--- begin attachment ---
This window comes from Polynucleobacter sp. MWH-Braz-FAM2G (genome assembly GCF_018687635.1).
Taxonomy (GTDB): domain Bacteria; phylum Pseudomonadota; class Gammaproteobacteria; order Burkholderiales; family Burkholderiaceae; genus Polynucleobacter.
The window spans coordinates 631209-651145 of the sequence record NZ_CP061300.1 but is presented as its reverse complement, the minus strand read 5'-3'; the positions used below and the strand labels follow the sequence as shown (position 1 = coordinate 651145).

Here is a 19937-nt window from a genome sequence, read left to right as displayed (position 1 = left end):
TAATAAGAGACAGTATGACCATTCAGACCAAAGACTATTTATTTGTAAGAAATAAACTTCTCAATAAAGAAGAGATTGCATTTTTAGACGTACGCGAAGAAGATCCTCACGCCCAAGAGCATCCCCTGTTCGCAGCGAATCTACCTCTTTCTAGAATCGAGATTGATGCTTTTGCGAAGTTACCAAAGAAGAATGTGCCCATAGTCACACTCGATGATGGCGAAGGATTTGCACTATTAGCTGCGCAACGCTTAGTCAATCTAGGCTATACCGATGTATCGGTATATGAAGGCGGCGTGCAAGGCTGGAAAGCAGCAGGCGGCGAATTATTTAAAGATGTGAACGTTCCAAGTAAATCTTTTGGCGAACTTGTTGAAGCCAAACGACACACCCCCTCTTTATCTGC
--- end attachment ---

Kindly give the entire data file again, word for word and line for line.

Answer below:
This window comes from Polynucleobacter sp. MWH-Braz-FAM2G (genome assembly GCF_018687635.1).
Taxonomy (GTDB): domain Bacteria; phylum Pseudomonadota; class Gammaproteobacteria; order Burkholderiales; family Burkholderiaceae; genus Polynucleobacter.
The window spans coordinates 631209-651145 of the sequence record NZ_CP061300.1 but is presented as its reverse complement, the minus strand read 5'-3'; the positions used below and the strand labels follow the sequence as shown (position 1 = coordinate 651145).

Here is a 19937-nt window from a genome sequence, read left to right as displayed (position 1 = left end):
TAATAAGAGACAGTATGACCATTCAGACCAAAGACTATTTATTTGTAAGAAATAAACTTCTCAATAAAGAAGAGATTGCATTTTTAGACGTACGCGAAGAAGATCCTCACGCCCAAGAGCATCCCCTGTTCGCAGCGAATCTACCTCTTTCTAGAATCGAGATTGATGCTTTTGCGAAGTTACCAAAGAAGAATGTGCCCATAGTCACACTCGATGATGGCGAAGGATTTGCACTATTAGCTGCGCAACGCTTAGTCAATCTAGGCTATACCGATGTATCGGTATATGAAGGCGGCGTGCAAGGCTGGAAAGCAGCAGGCGGCGAATTATTTAAAGATGTGAACGTTCCAAGTAAATCTTTTGGCGAACTTGTTGAAGCCAAACGACACACCCCCTCTTTATCTGC